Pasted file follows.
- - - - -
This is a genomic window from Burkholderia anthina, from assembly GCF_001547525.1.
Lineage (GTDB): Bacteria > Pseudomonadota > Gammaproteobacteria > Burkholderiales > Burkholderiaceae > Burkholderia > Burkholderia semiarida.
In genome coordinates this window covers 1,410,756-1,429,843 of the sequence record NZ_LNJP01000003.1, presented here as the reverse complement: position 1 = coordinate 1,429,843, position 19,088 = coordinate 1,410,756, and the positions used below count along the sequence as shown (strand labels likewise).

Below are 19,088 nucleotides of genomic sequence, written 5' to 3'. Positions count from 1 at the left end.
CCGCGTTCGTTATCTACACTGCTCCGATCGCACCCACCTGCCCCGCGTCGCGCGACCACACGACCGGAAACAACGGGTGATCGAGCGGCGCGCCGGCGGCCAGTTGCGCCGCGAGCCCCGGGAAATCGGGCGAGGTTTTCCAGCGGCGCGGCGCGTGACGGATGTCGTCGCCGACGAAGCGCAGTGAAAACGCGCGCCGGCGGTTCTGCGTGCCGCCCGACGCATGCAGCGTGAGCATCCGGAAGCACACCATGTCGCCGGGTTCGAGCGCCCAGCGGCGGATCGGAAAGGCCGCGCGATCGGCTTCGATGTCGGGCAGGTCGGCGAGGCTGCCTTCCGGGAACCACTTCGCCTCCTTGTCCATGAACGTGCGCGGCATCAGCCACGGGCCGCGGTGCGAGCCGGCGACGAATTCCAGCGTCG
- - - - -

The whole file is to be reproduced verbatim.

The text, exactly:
This is a genomic window from Burkholderia anthina, from assembly GCF_001547525.1.
Lineage (GTDB): Bacteria > Pseudomonadota > Gammaproteobacteria > Burkholderiales > Burkholderiaceae > Burkholderia > Burkholderia semiarida.
In genome coordinates this window covers 1,410,756-1,429,843 of the sequence record NZ_LNJP01000003.1, presented here as the reverse complement: position 1 = coordinate 1,429,843, position 19,088 = coordinate 1,410,756, and the positions used below count along the sequence as shown (strand labels likewise).

Below are 19,088 nucleotides of genomic sequence, written 5' to 3'. Positions count from 1 at the left end.
CCGCGTTCGTTATCTACACTGCTCCGATCGCACCCACCTGCCCCGCGTCGCGCGACCACACGACCGGAAACAACGGGTGATCGAGCGGCGCGCCGGCGGCCAGTTGCGCCGCGAGCCCCGGGAAATCGGGCGAGGTTTTCCAGCGGCGCGGCGCGTGACGGATGTCGTCGCCGACGAAGCGCAGTGAAAACGCGCGCCGGCGGTTCTGCGTGCCGCCCGACGCATGCAGCGTGAGCATCCGGAAGCACACCATGTCGCCGGGTTCGAGCGCCCAGCGGCGGATCGGAAAGGCCGCGCGATCGGCTTCGATGTCGGGCAGGTCGGCGAGGCTGCCTTCCGGGAACCACTTCGCCTCCTTGTCCATGAACGTGCGCGGCATCAGCCACGGGCCGCGGTGCGAGCCGGCGACGAATTCCAGCGTCG